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Decision No. 672

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May 06 1992
In Re: Interpretation of Provision in the 1988 Discipline ¶ 710.3(c) that "[t]he Term 'Conference Benevolences' Shall Not Include Allocations and Expenditures for Other Conference Agencies and Officers Whose Work Is Primarily Administrative."

Digest of Case

An Annual Conference may provide for the salary of the president of the conference United Methodist Foundation from conference benevolences so long as the work of the president is not primarily administrative, but includes other duties such as stewardship, promotion and development.

Statement of Facts

By action of the 1991 sessions of the Virginia Annual Conference, the funding for the office of the president of the United Methodist Foundation was included in the Conference Benevolences Budget. Par. 710.3(c) of the 1988 Discipline states: ". . . conference benevolences shall not include thoseconference allocations and expenditures for other conference agencies and officers whose work is primarily administrative." An episcopal decision was made by Bishop Thomas B. Stockton on the question of whether this allocation was legal. The Bishop answered in the affirmative, stating: The President of the Foundation is a staff member of the Conference Council on Ministries with duties in the office of Ordained and Diaconal Ministries as well as the executive of the Foundation. The purpose of the Foundation is to solicit, receive and administer funds for the ministry of the church. The past President of the Foundation has been involved in various stewardship training sessions, as well as assisting local churches in stewardship emphases. The new President, and consultants, will expand this ministry. Therefore, it is my opinion that the President of the Virginia Conference Foundation is engaged in ministry beyond merely administrative and that the budget of the Virginia Conference is in harmony with paragraph 710.3(c) of the Discipline. In his opinion, the bishop stated the allocation of conference benevolences to pay the salary of the president of the Virginia Conference Foundation did not violate the Discipline. We did not, however, at our October 1991 session have any information as to the actual job description of the president of the Foundation or the allocation of the president's time. Thus, we reserved our decision of the review of the bishop's ruling and retained jurisdiction until our May 1992 meeting. This was to allow us to receive further information as to the actual work of the president of the Foundation and to determine whether, in the words of the Discipline ¶ 710.3(c), the work of the president ". . . is primarily administrative." JURISDICTION The Judicial Council has jurisdiction under ¶ 2612 of the 1988 Discipline. ANALYSIS Since our October 1991 meeting we have received considerable information relative to the duties of the president of the Foundation. In by-laws adopted June 26, 1990 the job description of the president was spelled out in some detail. Contained in the job description are duties which require the president to promote stewardship throughout the Annual Conference; to engage in marketing, public relations and promotions on behalf of the Foundation; and to assist in the management of Foundation assets. It is apparent the work of the president of the Foundation is not "primarily administrative." Thus, the bishop is correct in his ruling; the support of the president of the United Methodist Foundation is properly included in conference benevolences; and there is no violation of 1988 Discipline ¶ 710.3(c). We feel compelled to observe, however, that while the method chosen by the Virginia Conference to fund the president of the Foundation is not a technical violation of the 1988 Discipline we question the use of conference benevolences for this purpose. Great care needs to be used by Annual Conferences in designating allocations and expenditures as conference benevolences. It may well be that another source of conference funding would be more appropriate for the chief executive officer of a United Methodist foundation. Great care also needs to be used in the language of foundation charters; e.g., the Virginia Foundation might wish to review the language of its charter to make certain it is broad enough to authorize the job description of the president.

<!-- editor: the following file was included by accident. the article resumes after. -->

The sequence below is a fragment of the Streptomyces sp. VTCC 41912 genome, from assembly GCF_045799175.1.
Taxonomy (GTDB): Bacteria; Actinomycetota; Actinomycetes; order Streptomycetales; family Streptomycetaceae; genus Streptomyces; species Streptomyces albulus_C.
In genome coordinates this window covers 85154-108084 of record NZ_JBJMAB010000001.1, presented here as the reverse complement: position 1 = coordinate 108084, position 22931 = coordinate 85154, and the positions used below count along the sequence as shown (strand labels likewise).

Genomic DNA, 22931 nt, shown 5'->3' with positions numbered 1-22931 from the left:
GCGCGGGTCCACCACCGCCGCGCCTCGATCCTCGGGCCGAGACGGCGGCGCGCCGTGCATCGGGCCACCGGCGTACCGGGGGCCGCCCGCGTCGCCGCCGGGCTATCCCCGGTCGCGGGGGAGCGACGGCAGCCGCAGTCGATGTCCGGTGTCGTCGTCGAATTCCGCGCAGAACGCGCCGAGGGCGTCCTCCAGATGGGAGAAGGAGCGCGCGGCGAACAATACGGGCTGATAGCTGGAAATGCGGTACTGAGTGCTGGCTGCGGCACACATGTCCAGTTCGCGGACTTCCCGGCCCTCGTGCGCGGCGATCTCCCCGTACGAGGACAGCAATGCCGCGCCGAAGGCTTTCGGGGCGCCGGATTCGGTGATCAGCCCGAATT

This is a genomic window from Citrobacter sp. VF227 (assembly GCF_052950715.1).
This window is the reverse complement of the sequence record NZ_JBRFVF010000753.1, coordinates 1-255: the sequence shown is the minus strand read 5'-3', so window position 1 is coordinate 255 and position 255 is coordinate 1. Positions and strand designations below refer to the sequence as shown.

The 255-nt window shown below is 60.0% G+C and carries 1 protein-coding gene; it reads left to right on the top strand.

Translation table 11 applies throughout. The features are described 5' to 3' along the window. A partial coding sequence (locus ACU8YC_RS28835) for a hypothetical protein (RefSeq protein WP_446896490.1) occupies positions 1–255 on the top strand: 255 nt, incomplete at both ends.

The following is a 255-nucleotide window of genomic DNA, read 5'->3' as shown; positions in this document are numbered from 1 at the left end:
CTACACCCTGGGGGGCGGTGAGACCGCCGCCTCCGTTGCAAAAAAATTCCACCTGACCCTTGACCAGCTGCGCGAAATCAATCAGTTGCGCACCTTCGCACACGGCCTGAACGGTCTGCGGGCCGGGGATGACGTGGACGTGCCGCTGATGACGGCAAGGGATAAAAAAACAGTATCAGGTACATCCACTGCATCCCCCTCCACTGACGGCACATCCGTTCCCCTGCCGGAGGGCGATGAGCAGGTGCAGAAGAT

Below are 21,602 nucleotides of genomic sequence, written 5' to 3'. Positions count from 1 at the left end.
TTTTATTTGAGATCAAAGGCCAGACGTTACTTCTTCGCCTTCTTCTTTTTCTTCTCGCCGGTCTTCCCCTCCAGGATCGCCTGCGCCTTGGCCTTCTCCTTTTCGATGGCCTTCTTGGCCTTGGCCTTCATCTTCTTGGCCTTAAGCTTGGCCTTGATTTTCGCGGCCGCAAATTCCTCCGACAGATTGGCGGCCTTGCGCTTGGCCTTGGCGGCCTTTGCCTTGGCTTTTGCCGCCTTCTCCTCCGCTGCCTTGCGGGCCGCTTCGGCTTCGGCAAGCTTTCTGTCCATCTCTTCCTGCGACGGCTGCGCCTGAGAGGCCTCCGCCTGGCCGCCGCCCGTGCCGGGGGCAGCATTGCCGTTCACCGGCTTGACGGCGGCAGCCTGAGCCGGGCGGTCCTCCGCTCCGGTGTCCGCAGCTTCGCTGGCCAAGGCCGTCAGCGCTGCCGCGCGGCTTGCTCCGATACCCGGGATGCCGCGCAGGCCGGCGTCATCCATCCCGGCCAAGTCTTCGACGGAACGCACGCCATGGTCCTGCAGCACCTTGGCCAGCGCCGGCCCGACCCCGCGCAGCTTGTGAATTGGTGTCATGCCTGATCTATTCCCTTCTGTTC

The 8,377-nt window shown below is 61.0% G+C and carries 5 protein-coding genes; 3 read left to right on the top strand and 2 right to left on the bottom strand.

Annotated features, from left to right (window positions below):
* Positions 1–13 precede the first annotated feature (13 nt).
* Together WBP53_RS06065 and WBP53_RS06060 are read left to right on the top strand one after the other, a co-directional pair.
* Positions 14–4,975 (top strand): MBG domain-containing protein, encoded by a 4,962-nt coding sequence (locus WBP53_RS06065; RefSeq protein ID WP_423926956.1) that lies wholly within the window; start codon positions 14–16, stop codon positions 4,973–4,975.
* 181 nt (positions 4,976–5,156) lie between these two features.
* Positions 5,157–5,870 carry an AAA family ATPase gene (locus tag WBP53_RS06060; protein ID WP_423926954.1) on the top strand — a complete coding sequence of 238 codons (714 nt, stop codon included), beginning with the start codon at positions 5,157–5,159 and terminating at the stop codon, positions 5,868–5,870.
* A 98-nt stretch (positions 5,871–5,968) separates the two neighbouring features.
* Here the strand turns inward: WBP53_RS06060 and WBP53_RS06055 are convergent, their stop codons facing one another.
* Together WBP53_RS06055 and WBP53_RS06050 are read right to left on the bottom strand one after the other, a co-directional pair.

Decision

An Annual Conference may provide for the salary of the president of the conference United Methodist Foundation from conference benevolences so long as the work of the president is not primarily administrative, but includes other duties such as stewardship, promotion, and development.

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